MPPT Technology

MPPT is short for Maximum Power Point Tracking. MPPT does not physically move the PV modules to make them point more directly at the sun. MPPT is an electronic system that operates the modules in a manner that can extract more PV power and deliver higher charge current than conventional PWM charge controllers. Under optimal conditions Solar Boost MPPT charge controllers can increase charge current up 30% or more.

We were confused too. There are a number of golf-cart boost controllers that are advertised as MPPT controllers . . . until you read the fine print. Some clever marketers or lazy engineers came up with the idea that you can “passively” track the Maximum Power Point by operating at a fixed voltage. This is a joke. Tracking is the essential part of Maximum Power Point Tracking. Why? The Maximum Power Point changes. Tracking is the way you adapt to that change, and collect more power. “Passive” turns out the mean that the controller manufacturer took a guess and picked a voltage that will provide the maximum power for one specific panel, at one specific angle, in one specific lighting condition, at one latitude, at one specific time of the year. With this type of controller, you’ll be lucky to get the the maximum potential power a few times a year. The rest of the time, you’ll be loosing a lot of the panel power you paid for. In our own tests in with a competitor’s buck controller advertising “Nominal MPPT”, we found that the performance was often significantly worse than even a PWM controller.

Yes, technically speaking they do, but that’s about where the similarities end. A PWM controller is 100% on (panel directly connected to battery) during normal charging. Once the batteries are full, it reduces the charging current by pulsing the panel between on and off at a low frequency, often ~300Hz. The pulses are observable on the panel input. The current coming out of a PWM controller when the batteries are not full is always a little less (due to control losses) than the current a panel would deliver when directly connected to the battery. The ONLY charging functions of a PWM controller are to prevent overcharging, and to prevent reverse current flow from battery to panel at night. In contrast, while an MPPT controller uses a PWM-type power conversion technique internally, this function is active all the time, whether the battery is full or not. The frequency is typically much higher, 20kHz and up, and is not directly observable outside the controller; the panel input is a steady DC voltage. Most importantly, the power conversion technique used in MPPT controllers can INCREASE the power delivered to the battery compared to a direct connection to the panel, in addition to preventing overcharge and reverse current flow. The function is analogous the the ability of an automotive transmission to maximize the power delivered by an engine by allowing the engine and wheels to turn at different speed ratios. By contrast, the function of a PWM controller is similar to regulating vehicle speed by leaving the transmission in 5th and quickly pulsing the clutch from fully engaged to fully disengaged.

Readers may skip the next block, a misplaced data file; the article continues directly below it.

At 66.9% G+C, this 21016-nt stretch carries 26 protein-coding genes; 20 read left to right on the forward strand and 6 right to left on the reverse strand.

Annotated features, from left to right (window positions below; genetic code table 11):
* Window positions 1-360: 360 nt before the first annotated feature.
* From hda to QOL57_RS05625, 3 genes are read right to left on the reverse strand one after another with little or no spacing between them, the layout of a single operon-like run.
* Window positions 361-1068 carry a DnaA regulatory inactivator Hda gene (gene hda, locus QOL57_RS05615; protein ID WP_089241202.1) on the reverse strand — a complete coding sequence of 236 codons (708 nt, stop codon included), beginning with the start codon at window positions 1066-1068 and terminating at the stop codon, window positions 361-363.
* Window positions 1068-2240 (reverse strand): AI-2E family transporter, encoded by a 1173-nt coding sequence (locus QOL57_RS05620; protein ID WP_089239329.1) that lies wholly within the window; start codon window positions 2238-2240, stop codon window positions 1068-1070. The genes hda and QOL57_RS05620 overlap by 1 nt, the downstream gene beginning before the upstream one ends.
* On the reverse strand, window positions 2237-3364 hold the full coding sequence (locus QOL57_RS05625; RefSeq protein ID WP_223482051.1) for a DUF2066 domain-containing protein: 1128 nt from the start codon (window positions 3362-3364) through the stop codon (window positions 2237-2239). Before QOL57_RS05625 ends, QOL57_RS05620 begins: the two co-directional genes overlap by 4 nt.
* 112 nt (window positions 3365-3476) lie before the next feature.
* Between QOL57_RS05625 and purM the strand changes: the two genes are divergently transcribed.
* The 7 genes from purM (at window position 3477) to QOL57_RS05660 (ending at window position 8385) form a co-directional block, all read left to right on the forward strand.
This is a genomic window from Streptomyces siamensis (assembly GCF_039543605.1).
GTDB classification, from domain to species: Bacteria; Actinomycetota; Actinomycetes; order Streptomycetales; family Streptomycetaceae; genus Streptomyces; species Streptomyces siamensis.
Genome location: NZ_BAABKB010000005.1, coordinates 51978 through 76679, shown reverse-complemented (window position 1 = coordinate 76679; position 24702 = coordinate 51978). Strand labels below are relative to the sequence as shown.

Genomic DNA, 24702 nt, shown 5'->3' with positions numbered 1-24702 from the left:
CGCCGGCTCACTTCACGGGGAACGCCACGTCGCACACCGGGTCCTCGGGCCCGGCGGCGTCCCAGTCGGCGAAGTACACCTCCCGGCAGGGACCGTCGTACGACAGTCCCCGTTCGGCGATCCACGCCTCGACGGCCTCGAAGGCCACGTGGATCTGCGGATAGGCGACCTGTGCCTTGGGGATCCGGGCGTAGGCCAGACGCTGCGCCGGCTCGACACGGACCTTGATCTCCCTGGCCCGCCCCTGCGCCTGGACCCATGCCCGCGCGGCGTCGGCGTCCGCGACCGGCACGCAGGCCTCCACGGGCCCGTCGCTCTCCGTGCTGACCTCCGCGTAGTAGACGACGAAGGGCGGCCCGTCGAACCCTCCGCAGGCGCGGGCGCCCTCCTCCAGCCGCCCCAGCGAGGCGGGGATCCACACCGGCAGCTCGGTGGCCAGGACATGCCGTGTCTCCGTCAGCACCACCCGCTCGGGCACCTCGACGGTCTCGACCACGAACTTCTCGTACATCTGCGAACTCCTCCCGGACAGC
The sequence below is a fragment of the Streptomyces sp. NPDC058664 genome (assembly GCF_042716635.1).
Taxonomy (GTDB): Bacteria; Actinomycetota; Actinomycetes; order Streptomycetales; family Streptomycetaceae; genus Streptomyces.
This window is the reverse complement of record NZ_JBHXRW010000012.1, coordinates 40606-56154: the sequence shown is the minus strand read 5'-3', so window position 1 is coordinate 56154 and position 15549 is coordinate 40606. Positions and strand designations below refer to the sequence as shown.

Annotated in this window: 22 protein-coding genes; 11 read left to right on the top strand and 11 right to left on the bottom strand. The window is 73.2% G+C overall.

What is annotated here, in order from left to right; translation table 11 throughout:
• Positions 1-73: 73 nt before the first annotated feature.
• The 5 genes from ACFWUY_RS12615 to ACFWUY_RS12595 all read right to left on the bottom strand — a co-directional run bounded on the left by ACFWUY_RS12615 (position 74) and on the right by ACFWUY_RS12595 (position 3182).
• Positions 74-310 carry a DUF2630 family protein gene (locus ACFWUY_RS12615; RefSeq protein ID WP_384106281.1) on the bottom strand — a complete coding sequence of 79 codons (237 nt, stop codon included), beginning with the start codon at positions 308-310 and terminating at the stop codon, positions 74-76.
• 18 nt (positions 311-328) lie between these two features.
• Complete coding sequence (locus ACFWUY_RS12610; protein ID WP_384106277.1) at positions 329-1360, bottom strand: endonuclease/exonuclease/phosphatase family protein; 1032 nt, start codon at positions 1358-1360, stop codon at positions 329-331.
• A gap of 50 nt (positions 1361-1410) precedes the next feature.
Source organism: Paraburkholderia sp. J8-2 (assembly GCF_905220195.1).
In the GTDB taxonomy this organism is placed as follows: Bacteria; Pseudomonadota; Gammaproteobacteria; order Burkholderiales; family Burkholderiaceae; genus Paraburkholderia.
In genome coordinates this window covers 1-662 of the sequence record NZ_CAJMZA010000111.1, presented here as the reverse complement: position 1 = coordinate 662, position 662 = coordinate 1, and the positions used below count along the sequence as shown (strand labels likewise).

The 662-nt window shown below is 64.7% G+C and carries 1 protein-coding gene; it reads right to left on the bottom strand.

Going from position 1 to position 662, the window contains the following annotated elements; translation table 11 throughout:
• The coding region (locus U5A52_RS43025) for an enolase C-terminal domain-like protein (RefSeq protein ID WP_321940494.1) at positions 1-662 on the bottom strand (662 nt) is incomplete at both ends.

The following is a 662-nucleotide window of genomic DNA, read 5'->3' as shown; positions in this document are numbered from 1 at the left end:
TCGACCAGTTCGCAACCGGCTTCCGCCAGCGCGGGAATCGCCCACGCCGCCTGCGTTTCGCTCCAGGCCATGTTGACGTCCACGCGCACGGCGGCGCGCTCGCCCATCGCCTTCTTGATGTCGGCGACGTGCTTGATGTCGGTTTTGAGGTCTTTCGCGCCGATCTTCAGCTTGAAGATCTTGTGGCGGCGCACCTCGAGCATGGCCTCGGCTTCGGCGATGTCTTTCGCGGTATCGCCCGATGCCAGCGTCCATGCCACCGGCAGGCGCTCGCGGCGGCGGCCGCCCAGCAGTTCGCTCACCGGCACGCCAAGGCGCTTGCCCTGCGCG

Technical Tips

There are several different ways to rate batteries, one of which is amp-hours. Simply defined, amp-hours is current multiplied by time. One amp-hour is equal to one amp of current for a period of one hour. In other words, a 105 amp-hour group 27 battery can deliver 5.25 amps for 20 hours before the battery voltage drops to 10.50 volts, at which point the battery is dead. The same battery will also deliver approximately 10.5 amps for 10 hours, and so on. For typical RV batteries, the amp-hour rating is determined at what is termed a 20 hour rate. That is, a constant current is consumed from the battery that will cause battery voltage to drop to 10.50 volts in 20 hours. The actual available amp-hours from a particular battery will be somewhat more if less current is delivered over a longer period, and somewhat less if more current is delivered over a shorter period. The typical amp-hour ratings of batteries used in RVs is shown in Table 1. Note that golf cart batteries are 6 volt. Two golf cart batteries are connected in series to produce the 12 volts required by RVs. Placing batteries in series increases the total voltage to the sum of the batteries (6V+6V=12V), but does not increase amp-hour capacity. Two golf cart batteries still deliver 220 amp-hours. Placing batteries in parallel increases the total amp-hour capacity to the sum of the batteries, but does not increase voltage. For example, a popular combination is two Group 27 batteries in parallel which will deliver a total capacity of 210 amp-hours (2x105AH=210AH).